A qualitative study based on experiences from Social Workers’ in Bloemfontein, South Africa.
Read the entire paper here – https://www.diva-portal.org/smash/get/diva2:1148447/FULLTEXT01.pdf
Based on qualitative interviews with social workers is the aim with this study to examine a social worker’s perspective concerning their work and development with street children in Bloemfontein, South Africa. The interviews were analyzed thematically focusing on how social workers describe the problems and their work/strategies with street children. The result is divided in two themes; Problems and Solution. Problems refer to how the local context concerning street children in Bloemfontein are described by social workers. Solutions refer to how the social workers describe their work and which solutions that are available in Bloemfontein. According to the participant’s street children are viewed as victims, thief’s and naughty by the society. The social workers stated that the main approach of effort in social work with street children are trustful-relationships, negotiation and support. Therefore, a relationship of trust must be gained before the children can receive help. The participants divided children of the street in to types, the ‘manipulative’ child and the ‘naive’ child. The social worker’s tasks are to work with both types of children in order to create change and to restore trust. The findings from the result are analyzed from one of Helen Fuchs Bach’s theoretical concepts from The Exit Process. This concept is called the Turning Point and refers to that there comes a point where a change is needed which affects the former identity and role for a person. Understanding the results using the Turing Point has helped us understand the importance of creating trusting relationships and making each street child feel special in order to enable change in a street child’s life.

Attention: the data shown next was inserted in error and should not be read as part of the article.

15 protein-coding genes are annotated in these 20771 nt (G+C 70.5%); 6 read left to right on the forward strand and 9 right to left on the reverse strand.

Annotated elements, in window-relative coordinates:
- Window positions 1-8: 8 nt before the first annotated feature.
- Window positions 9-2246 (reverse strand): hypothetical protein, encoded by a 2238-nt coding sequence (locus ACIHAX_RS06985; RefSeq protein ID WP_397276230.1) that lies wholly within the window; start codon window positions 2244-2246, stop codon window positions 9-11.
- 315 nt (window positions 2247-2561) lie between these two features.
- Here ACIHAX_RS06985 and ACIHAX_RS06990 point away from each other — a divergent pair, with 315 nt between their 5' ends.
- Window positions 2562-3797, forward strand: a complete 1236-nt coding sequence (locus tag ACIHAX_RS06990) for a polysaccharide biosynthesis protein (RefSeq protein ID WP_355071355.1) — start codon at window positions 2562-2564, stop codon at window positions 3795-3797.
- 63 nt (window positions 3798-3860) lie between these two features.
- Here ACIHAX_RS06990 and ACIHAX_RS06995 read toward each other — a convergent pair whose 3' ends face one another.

Keywords: Street children, South Africa, Social work, Social work process, Qualitative study, Bloemfontein